Christmas in south africa

While in Germany the Christmas season is associated with cold temperatures, warm drinks and – when things are going well – even snow, in the home of the Sonnenglas lanterns at the lower tip of the southern hemisphere temperatures of over 30 degrees prevail.

The 25. December

Unlike our tradition of giving presents on Christmas Eve, children in South Africa find their gifts on the 25. December under the Christmas tree. By the way, despite tropical temperatures, the Christmas tree is also an integral part of the Christmas tradition in South Africa. People spend the day at the beach or in the parks. In the evening they sit together under the Christmas tree. The fireplace is richly decorated and there are often Christmas socks hanging from the fireplaces as seen in American movies. Afterwards, there is singing together and church families attend Christmas mass at a late hour.

For example, the Xhosa – one of the largest population groups in South Africa – celebrate Christmas in a completely different way. Many Xhosa then drive hours home to the Eastern Cape in minibuses to visit their families. Christmas trees, whole& Co. does not exist here. But of course there is also a lot of eating, dancing and visiting the village medicine man. A typical dish for the festive season is Umngqusho, a dish of brown beans, white corn, spinach and grilled chicken.

The classic fir tree is also found in South Africa, but not in all of them

What do South Africans eat at Christmas?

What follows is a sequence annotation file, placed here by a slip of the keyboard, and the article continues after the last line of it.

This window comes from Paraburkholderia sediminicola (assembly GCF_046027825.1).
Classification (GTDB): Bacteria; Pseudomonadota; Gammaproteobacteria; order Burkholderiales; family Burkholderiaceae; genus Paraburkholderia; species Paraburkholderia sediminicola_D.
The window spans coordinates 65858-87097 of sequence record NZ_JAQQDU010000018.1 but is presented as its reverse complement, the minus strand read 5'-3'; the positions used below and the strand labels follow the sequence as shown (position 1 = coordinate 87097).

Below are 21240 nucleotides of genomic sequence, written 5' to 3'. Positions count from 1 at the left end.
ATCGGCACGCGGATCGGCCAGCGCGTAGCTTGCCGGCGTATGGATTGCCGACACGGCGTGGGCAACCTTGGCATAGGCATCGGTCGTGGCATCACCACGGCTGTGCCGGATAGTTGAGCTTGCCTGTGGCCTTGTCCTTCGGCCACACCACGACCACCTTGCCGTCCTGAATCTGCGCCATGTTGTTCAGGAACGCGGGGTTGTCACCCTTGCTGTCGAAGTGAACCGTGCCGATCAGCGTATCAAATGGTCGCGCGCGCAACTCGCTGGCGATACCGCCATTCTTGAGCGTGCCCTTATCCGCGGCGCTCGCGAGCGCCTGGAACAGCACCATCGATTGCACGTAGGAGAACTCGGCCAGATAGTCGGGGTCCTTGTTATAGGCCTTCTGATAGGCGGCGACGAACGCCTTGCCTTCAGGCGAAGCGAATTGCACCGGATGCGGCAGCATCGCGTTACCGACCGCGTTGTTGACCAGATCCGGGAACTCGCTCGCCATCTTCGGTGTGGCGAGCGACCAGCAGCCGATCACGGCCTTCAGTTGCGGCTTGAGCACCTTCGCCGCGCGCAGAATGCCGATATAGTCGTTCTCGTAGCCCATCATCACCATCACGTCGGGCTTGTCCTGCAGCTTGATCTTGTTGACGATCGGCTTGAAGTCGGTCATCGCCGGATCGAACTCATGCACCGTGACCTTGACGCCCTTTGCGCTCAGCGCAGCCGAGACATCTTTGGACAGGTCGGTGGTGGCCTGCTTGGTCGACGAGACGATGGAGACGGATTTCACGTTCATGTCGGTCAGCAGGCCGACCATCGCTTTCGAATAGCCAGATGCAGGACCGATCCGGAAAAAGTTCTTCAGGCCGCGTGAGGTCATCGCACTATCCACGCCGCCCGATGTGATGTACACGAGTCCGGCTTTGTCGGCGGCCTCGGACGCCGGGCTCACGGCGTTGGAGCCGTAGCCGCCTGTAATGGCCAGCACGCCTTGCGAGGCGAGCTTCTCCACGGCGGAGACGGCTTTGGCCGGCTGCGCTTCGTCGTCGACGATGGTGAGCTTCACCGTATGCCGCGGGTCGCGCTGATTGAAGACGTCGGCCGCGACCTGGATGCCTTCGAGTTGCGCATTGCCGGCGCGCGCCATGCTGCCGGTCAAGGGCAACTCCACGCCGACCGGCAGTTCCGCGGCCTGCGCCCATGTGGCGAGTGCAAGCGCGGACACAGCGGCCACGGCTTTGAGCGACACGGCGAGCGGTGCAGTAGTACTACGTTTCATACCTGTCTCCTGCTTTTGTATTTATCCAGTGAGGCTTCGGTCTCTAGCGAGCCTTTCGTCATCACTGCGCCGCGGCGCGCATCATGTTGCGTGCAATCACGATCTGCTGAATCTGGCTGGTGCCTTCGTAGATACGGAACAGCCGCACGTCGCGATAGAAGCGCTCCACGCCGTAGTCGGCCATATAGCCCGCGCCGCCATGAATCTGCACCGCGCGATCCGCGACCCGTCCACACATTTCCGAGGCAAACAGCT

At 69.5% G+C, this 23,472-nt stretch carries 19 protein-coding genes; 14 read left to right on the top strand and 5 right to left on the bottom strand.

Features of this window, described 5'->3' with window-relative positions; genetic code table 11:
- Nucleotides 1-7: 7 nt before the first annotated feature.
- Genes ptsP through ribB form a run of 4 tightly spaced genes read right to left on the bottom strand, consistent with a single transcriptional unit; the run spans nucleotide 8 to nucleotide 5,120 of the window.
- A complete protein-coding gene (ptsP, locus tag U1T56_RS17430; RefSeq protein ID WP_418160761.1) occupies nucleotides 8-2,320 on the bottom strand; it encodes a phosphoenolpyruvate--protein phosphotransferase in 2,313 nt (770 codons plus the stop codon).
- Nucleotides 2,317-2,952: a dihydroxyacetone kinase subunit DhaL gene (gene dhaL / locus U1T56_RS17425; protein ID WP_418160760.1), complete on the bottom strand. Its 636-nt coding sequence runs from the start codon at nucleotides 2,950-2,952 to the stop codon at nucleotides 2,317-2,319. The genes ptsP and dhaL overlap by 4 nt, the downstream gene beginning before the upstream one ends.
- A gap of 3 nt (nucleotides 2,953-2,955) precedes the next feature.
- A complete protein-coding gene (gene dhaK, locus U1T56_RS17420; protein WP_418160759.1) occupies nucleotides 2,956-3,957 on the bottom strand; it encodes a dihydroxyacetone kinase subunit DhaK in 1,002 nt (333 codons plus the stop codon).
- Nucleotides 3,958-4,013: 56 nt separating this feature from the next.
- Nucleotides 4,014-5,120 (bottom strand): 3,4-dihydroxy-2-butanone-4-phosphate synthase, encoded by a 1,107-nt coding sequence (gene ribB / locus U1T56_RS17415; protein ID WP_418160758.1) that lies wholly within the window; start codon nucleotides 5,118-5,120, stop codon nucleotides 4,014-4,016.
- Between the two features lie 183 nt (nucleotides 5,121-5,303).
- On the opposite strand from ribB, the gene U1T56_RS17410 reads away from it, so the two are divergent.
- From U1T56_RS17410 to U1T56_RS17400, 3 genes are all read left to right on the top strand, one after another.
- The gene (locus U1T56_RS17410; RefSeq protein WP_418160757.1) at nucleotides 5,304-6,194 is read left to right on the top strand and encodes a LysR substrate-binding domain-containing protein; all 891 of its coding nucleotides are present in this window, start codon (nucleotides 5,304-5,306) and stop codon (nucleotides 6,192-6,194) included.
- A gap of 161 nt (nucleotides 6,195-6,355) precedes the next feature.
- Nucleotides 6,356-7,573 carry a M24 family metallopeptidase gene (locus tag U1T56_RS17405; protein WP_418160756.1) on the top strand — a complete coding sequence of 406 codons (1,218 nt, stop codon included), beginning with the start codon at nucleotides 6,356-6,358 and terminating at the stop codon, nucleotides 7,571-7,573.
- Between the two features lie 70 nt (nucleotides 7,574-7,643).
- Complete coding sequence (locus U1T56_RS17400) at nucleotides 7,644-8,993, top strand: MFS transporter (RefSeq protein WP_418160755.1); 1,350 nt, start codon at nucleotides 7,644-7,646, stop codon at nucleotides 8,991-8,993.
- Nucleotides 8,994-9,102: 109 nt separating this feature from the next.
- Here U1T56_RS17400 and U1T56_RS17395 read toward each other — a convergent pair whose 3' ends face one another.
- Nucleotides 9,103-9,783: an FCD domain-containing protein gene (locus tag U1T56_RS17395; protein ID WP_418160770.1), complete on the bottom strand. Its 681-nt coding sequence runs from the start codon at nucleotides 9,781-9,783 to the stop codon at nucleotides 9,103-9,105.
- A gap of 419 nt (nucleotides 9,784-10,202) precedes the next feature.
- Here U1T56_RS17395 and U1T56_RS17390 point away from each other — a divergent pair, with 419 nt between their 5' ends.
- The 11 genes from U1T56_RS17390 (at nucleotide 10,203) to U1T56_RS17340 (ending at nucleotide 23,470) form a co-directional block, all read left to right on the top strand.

Since Christmas is celebrated under the blazing heat of the South African sun, many families meet during the day with a full picnic basket on the beach or in the parks. Typical is also the South African BBQ, which is called "Braai" locally. In the evening hours a real Christmas feast is served.

Meat dishes are an integral part of South African cuisine. So on Christmas Day z.B. Turkey, duck or suckling pig dished up. Rice, raisins and vegetables are served. Families who are not financially well off often save up for a long time to be able to afford meat on the holidays, preferring to do without it on other days.

The dessert is usually a sweet cake or pudding. If you are looking for something typically South African for your Christmas dessert, why not try our Baobab Chocolate Mousse?.

A holiday roast is part of Christmas for many families in South Africa / © Alison Marras.jpg

Typical German Christmas market in South Africa

The tradition of the German Christmas market is known all over the world. No wonder that there are some resourceful Germans (or even non-Germans) who take this tradition to other countries. South Africa also has a number of Christmas markets with stalls selling mulled wine, stollen and typical South African dishes such as curry.

In the Cape Town Magazine you will find a list of Christmas markets in Cape Town and the surrounding area. In Durban there is the I HEART MARKET and in Johannesburg, where our sun glass is also made, people meet at the Parkview Christmas Market.

Mulled wine, punch& Co. You can also find it in South Africa / © Roman Kraft

How to say "Merry Christmas" in South Africa?

Do you also wonder how to wish people in South Africa a Merry Christmas?? In South Africa there are eleven official languages, among them also English. The easiest way to wish people in South Africa a Merry Christmas is to say "Merry Christmas". In Afrikaans, which is spoken in the more southwestern South Africa, people say "Geseende Kersfees"; in northeastern South Africa, where Zulu is spoken, people wish "Sinifisela Ukhisimusi Omuhle".

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